xkcd again. Oddly enough, I was like this before GPS: give me your address, I’ll find it on a map and figure out how to get there. People navigate differently; those who don’t navigate like this don’t get those of us who do.
Useful interactive map of the Australian elections from ABC Australia: a Google Maps mashup that’s better than most; clicking on a constituency (or “electorate,” as the Aussies call them, and they are wrong) brings up data for it on the same page. Well done. Via Google Maps Mania.
James Fee reviews iExtMap, a mobile GIS viewer for the iPhone and iPod touch (it’ll work on an iPad, but not natively). iTunes link. Despite some issues, “I think there is a ton to like about iExtMap,” says James. “Out of the box you have OGC support (KML and WMS) which I really think is critically important. Support for ArcGIS.com (ArcGIS Online) layers is there as well so you have an iOS app that can work across OGC and proprietary services.”
Damon Zucconi’s Fata Morgana strips Google Maps of all the imagery — no coastlines, bodies of water, or roads — leaving only the labels behind. Zoom out and all you see is country names; zoom in close enough and you see street names, highway markers and exits, subway stops, and other points of interest. More at TAXI and GIS Lounge.
NASA has released movies showing the carbon monoxide levels present in the air as a result of the recent wildfires in Russia. “They show three-day running averages of daily measurements of carbon monoxide present at an altitude of 5.5 kilometers (18,000) feet, along with its global transport. The data are from the Atmospheric Infrared Sounder (AIRS) instrument on NASA’s Aqua spacecraft. AIRS is most sensitive to carbon monoxide at this altitude, which is a region conducive to long-range transport of the smoke. The abundance of carbon monoxide is shown in parts per billion, with the highest concentrations shown in yellows and reds.” Image credit: NASA/JPL.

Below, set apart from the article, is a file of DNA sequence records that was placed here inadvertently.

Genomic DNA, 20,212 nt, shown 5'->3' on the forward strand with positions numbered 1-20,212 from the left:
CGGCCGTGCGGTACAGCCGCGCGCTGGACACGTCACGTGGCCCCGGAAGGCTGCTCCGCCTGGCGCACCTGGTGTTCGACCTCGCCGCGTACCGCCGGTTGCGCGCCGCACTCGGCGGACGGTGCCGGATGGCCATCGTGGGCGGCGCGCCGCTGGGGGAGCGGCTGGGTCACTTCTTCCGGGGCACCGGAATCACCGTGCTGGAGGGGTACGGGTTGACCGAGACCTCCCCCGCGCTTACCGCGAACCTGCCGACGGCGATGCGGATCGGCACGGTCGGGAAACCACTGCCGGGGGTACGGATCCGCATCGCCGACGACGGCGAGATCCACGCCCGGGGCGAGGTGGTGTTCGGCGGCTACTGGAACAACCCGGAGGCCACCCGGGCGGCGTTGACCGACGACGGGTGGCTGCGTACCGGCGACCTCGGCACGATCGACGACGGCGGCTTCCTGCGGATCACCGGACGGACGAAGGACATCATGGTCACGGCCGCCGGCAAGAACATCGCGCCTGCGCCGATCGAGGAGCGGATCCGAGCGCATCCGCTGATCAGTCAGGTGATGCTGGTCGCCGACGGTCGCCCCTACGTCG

These dramatic Landsat 5 images show a portion of southern Pakistan before and after the second wave of flooding hit; the images were taken only three days apart. More satellite images of the flooding in Pakistan here. Via Daily Dish.
Via many sources, including Tim O’Reilly, here’s a New York Times article about the privacy implications of geotagged photos, which implications generally boil down to whether the person taking said photos with a GPS-enabled camera (usually a smartphone like an iPhone) is aware of whether the photo is being geotagged, and what’s being done with geotagged photos that have been posted to the Web.
My own geotagging is either manual (click on a map) or involves attaching a GPS accessory to my camera, which is to say that for me, geotagging is conscious and deliberate — and I don’t geotag photos taken at home. The trouble occurs when you’re geotagging and don’t know it.
Good correlates how Americans get to work with obesity rates in a map-like infographic that is, well, information-dense and hard to follow at a glance. You have to look closely at each state’s box to see where they rank. There are five variables at play here — would there have been a better way of doing this? Via brownpau.
I don’t think this short article from Paul Fraser Collectibles on Matteo Ricci’s 1602 Chinese-language map of the world adds much to what we already know, but it does include the above video from Chinese media coverage of the map’s appearance at the Library of Congress. I have maybe five words of Mandarin but still found this interesting.
Keir Clarke points to this interesting infographic by Bill Rankin that plots the Earth’s population by latitude and longitude. A certain amount of this has to do with available land area — i.e., where the continents are. (I’ve taken the liberty of rearranging the graphic to go wide rather than tall.)
The Ordnance Survey Blog on the results of their survey on driving and navigation: “Our results show that two thirds of the population admit to regularly getting lost, a figure that soars to nearly eight out of ten in London, and that 38% of us Brits pretend to know where they are going even when we’ve got no idea!”
Here’s GlobalPost on efforts by a U.S.-funded non-governmental organization, Open Maps Caucasus, to map the country of Georgia — one of the emptier spaces on online maps. Their maps use the same mapping engine as OpenStreetMap, but OSM’s maps of Georgia are quite different (and arguably more complete). These are presumably quite different exercises; my impression is that Open Maps Caucasus is aimed first and foremost at involving people on the ground in the mapping.